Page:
TTTs result in some riders – almost always on a smaller team – having a big disadvantage. That doesn’t make for good racing – usually (it might help the race that Contador has lost time, although it might not) – because someone like Meintjes is now all but out of contention.
        It’s a team sport, but the TTT has a disproportionate effect.

        • Anonymous Sunday, 21 August 2016, 11:06 am

          RE: Good Racing

          Sometimes a long and important TTT leads to teams taking an extra one or two flatlanders, making the mountain stages more open and less controlled. This is one of the many reasons why TTTs need to be pan flat.

        • Augie March Sunday, 21 August 2016, 11:07 am

          Disagree. It’s a team sport, and that means bringing an actual team, not your leader plus 8 other 60kg climbing domestiques. For a lot of riders TTTs are their only real shot at standing on the podium as well.

          • Larry T Sunday, 21 August 2016, 3:13 pm

            Augie March +1 “Horses for courses” and all that.

        • J Evans Sunday, 21 August 2016, 11:46 am

          With 9 riders per team, the big teams can easily afford to bring a group that has enough quality for both the TTT and the climbs. That can be seen in this TTT and others at grand tours.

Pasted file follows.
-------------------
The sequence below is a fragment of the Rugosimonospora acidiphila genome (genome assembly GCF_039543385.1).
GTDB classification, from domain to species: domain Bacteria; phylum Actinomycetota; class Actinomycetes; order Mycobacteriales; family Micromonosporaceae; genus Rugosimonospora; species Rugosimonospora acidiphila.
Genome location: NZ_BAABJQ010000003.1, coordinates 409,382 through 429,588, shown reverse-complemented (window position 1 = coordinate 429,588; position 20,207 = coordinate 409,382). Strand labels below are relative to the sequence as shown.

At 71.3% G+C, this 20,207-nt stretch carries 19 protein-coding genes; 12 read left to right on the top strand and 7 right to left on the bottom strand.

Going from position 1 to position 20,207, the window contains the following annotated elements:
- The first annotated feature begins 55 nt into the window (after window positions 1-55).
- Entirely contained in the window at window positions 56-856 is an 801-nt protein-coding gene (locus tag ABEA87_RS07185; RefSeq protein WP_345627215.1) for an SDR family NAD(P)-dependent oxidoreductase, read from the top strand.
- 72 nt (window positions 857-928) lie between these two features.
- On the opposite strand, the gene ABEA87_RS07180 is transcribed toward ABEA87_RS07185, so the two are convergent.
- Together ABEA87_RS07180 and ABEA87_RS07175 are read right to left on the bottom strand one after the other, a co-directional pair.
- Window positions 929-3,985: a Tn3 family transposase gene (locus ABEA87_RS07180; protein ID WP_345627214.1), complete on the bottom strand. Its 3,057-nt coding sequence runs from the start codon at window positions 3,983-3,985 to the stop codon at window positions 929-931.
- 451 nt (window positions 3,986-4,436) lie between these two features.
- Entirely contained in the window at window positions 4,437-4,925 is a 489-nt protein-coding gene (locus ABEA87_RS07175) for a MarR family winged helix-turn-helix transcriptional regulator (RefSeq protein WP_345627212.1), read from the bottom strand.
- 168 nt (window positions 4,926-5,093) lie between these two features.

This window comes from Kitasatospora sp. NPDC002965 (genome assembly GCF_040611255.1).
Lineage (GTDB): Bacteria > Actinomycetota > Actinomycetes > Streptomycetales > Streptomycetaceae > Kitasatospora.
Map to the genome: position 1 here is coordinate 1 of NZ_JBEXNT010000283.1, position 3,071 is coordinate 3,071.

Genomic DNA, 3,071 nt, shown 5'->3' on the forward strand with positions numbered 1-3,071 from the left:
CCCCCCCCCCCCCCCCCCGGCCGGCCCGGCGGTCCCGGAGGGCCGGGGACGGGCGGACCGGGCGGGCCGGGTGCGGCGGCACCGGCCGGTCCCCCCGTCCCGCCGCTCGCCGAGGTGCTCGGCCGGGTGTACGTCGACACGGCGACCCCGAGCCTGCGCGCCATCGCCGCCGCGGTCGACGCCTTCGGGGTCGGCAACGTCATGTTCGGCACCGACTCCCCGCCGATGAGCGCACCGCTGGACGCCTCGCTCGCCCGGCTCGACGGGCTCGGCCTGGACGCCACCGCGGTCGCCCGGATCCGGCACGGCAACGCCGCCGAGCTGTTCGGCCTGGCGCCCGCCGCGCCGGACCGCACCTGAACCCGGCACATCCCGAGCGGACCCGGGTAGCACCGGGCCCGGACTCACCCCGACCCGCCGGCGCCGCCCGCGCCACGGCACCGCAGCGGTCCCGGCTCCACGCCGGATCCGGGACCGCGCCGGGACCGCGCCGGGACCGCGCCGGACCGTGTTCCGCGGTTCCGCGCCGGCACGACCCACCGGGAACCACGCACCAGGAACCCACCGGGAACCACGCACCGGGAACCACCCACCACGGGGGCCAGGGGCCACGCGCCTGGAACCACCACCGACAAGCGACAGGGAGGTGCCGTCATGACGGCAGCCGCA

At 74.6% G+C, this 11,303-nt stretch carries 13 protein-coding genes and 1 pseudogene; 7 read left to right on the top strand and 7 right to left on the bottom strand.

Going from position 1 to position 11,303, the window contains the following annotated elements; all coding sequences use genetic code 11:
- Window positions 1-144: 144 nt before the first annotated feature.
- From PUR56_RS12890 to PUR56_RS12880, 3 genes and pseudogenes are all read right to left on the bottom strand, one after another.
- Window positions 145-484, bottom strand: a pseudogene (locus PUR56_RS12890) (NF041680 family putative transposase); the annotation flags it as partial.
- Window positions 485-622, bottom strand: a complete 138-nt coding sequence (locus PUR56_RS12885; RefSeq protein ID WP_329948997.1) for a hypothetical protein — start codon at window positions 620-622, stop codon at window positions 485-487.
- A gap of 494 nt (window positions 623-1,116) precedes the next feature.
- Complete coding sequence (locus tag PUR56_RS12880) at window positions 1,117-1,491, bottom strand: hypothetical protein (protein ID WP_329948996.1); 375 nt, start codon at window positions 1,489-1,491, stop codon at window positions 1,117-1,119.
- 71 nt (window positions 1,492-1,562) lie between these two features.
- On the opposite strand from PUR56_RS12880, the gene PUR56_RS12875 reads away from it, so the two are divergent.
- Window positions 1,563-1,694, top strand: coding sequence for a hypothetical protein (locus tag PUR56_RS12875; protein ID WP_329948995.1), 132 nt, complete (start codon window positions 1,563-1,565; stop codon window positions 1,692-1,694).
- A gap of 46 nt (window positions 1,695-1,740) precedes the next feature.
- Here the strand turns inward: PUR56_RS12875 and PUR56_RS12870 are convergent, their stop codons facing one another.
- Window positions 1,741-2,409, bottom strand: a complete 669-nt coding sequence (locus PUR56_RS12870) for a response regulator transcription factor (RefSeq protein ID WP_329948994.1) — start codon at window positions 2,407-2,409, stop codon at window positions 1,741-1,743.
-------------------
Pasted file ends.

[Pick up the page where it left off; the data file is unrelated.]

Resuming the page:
If teams were down to 7 then maybe a flat TTT would have an effect on the support a team leader might have in the mountains.

          • RQS Sunday, 21 August 2016, 7:55 pm

            It doesn’t bother me. It can also work in your favour as it allows riders to get into breaks which GC teams would close down if they posed more of a threat. This leads to attacking riding rather than sitting on the wheels. Meintjes has yet to do much attacking and so it will be interesting to see if he does anything but sit on the wheels.

  • BC Sunday, 21 August 2016, 9:07 am

    Maybe a ‘sprinters stage’, but Galicia is a little like riding in the Massif Central with very little flat road to ease the legs, even close to the coast, resulting in a constantly demanding 161 km ride.

    It will be interesting to see who manages to win the sprint from amongst those IR predicts.

  • Mortinsky Sunday, 21 August 2016, 10:41 am

    Rojas?

    • The Inner Ring Sunday, 21 August 2016, 12:15 pm

      Surely he’s on Valverde/Quintana bodyguard duty? Plus if he sprints he’s a very rare winner.

  • Mabarbie Sunday, 21 August 2016, 11:49 am

    My parents live very close to the finish so know the area quite well. Looks like they are going to have a bit of a climb a few k out before the finish, which isn’t tough at all, but the descent is very quick, wide roads. I would hope someone uses this as a launch pad, once they come of the the top especially as the road then narrows and there are plenty of roundabouts.